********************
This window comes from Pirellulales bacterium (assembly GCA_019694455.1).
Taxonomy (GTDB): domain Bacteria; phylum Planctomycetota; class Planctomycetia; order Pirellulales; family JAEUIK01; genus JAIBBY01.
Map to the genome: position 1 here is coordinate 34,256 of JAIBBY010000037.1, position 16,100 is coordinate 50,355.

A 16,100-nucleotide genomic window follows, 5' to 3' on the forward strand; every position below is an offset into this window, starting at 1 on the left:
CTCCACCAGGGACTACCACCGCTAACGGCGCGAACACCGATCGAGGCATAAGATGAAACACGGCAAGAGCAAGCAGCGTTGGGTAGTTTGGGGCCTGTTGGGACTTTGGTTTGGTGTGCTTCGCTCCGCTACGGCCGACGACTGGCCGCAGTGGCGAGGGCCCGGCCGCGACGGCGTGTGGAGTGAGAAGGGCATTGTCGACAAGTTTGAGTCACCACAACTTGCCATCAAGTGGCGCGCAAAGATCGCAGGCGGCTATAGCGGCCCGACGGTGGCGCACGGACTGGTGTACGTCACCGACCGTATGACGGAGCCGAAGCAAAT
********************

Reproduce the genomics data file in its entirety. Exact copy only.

This window comes from Pirellulales bacterium (assembly GCA_019694455.1).
Taxonomy (GTDB): domain Bacteria; phylum Planctomycetota; class Planctomycetia; order Pirellulales; family JAEUIK01; genus JAIBBY01.
Map to the genome: position 1 here is coordinate 34,256 of JAIBBY010000037.1, position 16,100 is coordinate 50,355.

A 16,100-nucleotide genomic window follows, 5' to 3' on the forward strand; every position below is an offset into this window, starting at 1 on the left:
CTCCACCAGGGACTACCACCGCTAACGGCGCGAACACCGATCGAGGCATAAGATGAAACACGGCAAGAGCAAGCAGCGTTGGGTAGTTTGGGGCCTGTTGGGACTTTGGTTTGGTGTGCTTCGCTCCGCTACGGCCGACGACTGGCCGCAGTGGCGAGGGCCCGGCCGCGACGGCGTGTGGAGTGAGAAGGGCATTGTCGACAAGTTTGAGTCACCACAACTTGCCATCAAGTGGCGCGCAAAGATCGCAGGCGGCTATAGCGGCCCGACGGTGGCGCACGGACTGGTGTACGTCACCGACCGTATGACGGAGCCGAAGCAAAT